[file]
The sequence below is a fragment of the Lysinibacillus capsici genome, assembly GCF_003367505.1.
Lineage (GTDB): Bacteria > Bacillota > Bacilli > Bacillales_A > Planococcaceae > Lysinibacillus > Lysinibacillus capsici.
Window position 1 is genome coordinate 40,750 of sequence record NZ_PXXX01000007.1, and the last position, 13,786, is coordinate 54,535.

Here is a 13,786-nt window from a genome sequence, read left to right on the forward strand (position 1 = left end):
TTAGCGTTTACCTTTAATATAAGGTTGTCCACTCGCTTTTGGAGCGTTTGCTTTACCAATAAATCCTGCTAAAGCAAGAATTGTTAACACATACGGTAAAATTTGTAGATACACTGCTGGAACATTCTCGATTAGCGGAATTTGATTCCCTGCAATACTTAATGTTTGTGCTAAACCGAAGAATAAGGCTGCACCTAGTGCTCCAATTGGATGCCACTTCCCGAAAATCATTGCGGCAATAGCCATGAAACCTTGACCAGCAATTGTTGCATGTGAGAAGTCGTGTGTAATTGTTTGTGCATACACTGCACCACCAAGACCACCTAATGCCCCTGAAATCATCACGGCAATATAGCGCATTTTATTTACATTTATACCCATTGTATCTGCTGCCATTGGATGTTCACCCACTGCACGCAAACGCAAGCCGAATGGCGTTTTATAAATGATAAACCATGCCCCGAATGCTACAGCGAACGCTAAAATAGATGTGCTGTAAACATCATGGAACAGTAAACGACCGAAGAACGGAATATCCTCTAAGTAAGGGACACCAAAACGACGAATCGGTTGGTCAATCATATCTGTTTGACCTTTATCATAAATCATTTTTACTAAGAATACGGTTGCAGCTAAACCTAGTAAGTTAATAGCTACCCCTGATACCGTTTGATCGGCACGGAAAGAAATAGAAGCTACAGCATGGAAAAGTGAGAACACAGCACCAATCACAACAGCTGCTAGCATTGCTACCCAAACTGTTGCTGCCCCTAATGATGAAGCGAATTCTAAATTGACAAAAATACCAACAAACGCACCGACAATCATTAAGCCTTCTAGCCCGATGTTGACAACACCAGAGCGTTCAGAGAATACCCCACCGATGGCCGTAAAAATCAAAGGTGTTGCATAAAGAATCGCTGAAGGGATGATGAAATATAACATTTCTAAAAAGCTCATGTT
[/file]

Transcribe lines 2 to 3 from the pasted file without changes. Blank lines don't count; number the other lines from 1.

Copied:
Lineage (GTDB): Bacteria > Bacillota > Bacilli > Bacillales_A > Planococcaceae > Lysinibacillus > Lysinibacillus capsici.
Window position 1 is genome coordinate 40,750 of sequence record NZ_PXXX01000007.1, and the last position, 13,786, is coordinate 54,535.